Putting them on a naughty step or telling them to go their room seems ineffectual. Try telling an ant to stay on a naughty step. A few friends have tried locking their scamps in their bedroom but this seems a touch medieval. Besides we don’t have locks on the bedroom doors so we’d have to install some form of barricade and siege warfare would break out in the house.

Reward charts bring about a short-term spike in good behaviour but their power soon fades with the novelty. My sons are incorruptible; bribery and blackmail just bounces off them. I’ve delivered long rambling sermons to them which have no impact except to send them to sleep. Which at least stops them misbehaving.

I don’t have any answers. Maybe my children have singled me out as a drip that can be taken advantage of. I’ll ponder that as I spend the night tidying up all their Duplo bricks, grovelling gently to myself.

A Giant Hedgehog, an Albino Squirrel and Dame Judi Dench

 

Outside the British Wildlife Centre in Lingfield there is a hedgehog the size of an elephant. It is probably the most impressive over-large thing I’ve seen and I’ve seen the world’s biggest thermometer. The hedgehog isn’t real obviously but it is so splendidly well-rendered that it’s actually difficult to tell. There isn’t a prickle out of place; it’s so realistic you can almost smell the milky bread on its breath.

The hedgehog is probably the main attraction at the Centre so its position in the car park is slightly unfortunate. Every animal which follows it seems slightly insignificant in comparison, even if they are more animate. In fact the hedgehog is visible from the road so it’s possible to sample the best bit of the British Wildlife Centre and keep zooming on by. Essentially the hedgehog is the A22’s answer to the Angel of the North.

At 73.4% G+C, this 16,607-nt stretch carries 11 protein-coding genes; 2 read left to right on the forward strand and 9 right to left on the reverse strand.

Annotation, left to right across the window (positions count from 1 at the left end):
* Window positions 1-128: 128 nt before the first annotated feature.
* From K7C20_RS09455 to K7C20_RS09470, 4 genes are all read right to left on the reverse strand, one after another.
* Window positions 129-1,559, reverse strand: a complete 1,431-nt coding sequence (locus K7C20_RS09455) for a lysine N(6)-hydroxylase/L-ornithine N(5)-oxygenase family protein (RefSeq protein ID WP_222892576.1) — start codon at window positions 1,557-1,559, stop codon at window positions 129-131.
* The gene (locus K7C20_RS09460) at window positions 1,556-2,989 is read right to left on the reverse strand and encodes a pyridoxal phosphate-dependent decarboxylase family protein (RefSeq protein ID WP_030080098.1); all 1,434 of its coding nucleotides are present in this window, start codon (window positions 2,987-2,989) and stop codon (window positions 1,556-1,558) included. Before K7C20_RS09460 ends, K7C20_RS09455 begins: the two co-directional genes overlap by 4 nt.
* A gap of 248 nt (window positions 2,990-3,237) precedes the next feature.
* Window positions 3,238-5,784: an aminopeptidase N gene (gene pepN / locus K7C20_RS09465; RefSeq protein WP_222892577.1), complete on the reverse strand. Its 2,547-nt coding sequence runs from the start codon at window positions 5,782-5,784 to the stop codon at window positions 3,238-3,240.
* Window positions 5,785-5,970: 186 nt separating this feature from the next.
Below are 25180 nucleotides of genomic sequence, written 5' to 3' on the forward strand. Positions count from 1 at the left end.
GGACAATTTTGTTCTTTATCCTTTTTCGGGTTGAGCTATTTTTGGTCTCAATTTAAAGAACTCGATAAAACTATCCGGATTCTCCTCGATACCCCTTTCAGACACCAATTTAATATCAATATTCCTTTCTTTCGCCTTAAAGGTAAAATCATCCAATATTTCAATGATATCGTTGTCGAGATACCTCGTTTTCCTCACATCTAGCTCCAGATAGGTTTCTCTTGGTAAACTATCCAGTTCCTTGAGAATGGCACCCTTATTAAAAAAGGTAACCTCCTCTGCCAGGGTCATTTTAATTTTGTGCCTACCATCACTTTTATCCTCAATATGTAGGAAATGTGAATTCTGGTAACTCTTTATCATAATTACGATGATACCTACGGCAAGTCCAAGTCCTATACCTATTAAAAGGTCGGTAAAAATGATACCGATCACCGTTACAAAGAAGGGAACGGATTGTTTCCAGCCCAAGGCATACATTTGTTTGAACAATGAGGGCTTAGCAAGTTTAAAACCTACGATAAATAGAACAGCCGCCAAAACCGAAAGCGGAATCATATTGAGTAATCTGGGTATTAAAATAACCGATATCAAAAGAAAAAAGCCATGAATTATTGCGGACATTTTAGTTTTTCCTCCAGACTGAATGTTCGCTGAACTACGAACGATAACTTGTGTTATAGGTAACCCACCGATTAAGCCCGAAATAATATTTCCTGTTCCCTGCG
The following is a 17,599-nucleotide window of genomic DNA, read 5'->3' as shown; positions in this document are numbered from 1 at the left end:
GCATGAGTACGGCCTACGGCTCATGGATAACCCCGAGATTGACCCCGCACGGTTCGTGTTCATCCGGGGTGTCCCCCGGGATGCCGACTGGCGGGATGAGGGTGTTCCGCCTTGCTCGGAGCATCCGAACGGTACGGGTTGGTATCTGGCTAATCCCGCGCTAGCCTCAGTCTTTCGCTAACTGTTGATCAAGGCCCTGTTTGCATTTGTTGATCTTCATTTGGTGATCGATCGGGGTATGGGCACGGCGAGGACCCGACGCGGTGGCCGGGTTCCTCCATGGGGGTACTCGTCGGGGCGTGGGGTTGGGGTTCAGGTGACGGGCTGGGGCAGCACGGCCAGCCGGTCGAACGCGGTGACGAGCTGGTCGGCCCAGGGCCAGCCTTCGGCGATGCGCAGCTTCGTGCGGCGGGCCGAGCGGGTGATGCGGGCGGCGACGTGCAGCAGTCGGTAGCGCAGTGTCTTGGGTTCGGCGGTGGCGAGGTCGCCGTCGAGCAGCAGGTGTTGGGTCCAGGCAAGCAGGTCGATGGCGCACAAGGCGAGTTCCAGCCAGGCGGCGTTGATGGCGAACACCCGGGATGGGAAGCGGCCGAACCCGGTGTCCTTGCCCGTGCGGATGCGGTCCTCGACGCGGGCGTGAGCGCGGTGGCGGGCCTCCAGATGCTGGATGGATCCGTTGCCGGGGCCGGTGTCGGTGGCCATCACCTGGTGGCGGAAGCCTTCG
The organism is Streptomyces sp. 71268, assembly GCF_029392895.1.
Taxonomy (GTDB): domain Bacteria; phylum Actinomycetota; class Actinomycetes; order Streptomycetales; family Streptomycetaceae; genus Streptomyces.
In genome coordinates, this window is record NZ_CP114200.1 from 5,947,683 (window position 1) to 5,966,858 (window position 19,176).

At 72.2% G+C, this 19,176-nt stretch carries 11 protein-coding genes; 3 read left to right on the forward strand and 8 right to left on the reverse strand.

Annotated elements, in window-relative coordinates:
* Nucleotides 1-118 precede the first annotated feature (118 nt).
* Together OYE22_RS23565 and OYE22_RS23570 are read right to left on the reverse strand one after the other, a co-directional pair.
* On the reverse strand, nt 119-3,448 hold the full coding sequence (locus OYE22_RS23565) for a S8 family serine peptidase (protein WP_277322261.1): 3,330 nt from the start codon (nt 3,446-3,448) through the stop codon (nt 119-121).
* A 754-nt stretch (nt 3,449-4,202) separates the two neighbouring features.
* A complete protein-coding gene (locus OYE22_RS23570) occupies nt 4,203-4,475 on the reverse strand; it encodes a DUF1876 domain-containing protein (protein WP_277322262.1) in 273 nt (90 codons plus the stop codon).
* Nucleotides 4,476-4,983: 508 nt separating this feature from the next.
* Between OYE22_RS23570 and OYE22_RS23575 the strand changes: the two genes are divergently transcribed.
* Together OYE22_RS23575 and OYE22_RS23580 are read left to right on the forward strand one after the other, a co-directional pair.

There’s nothing exotic about the inhabitants of the Centre, most of them you could probably meet on a particularly ambitious ramble. But there are treats within if you look hard enough, although you might first have to pass through what appears to be a section dedicated to vermin. This is mainly rats, who’ve colonized a grubby transparent drainpipe.

Sometimes the Centre resembles more of a sleep institute; a lot of the animals appear to hibernating out of sight in a bush. Or just lying in. At one point it felt like we were the victims of an audacious scam in which we’d been tricked into walking around pointing at hedgerows. We did see about a second of an albino squirrel which made all the traipsing through empty shrubbery worthwhile.

The Centre offers a solid selection of squirrels, of varying shades. The red squirrel enclosure is plastered with several images of Dame Judi Dench, who appears to have some association with the Centre. We did not see Dame Judi Dench while were there. It may have been that she had snuffled down in the foliage with a lazy weasel.

I should stop focussing on the amount of shiftless animals at the Centre. We saw a massively high-octane stoat. I’d never really given the stoat much consideration before, but this one was quite striking. It looked like a tiny lion with a ferret’s head, with an amazing furry extravagance at the end of its tail. It spent its entire time entertaining us by pelting up and down its chicken wire play tunnel.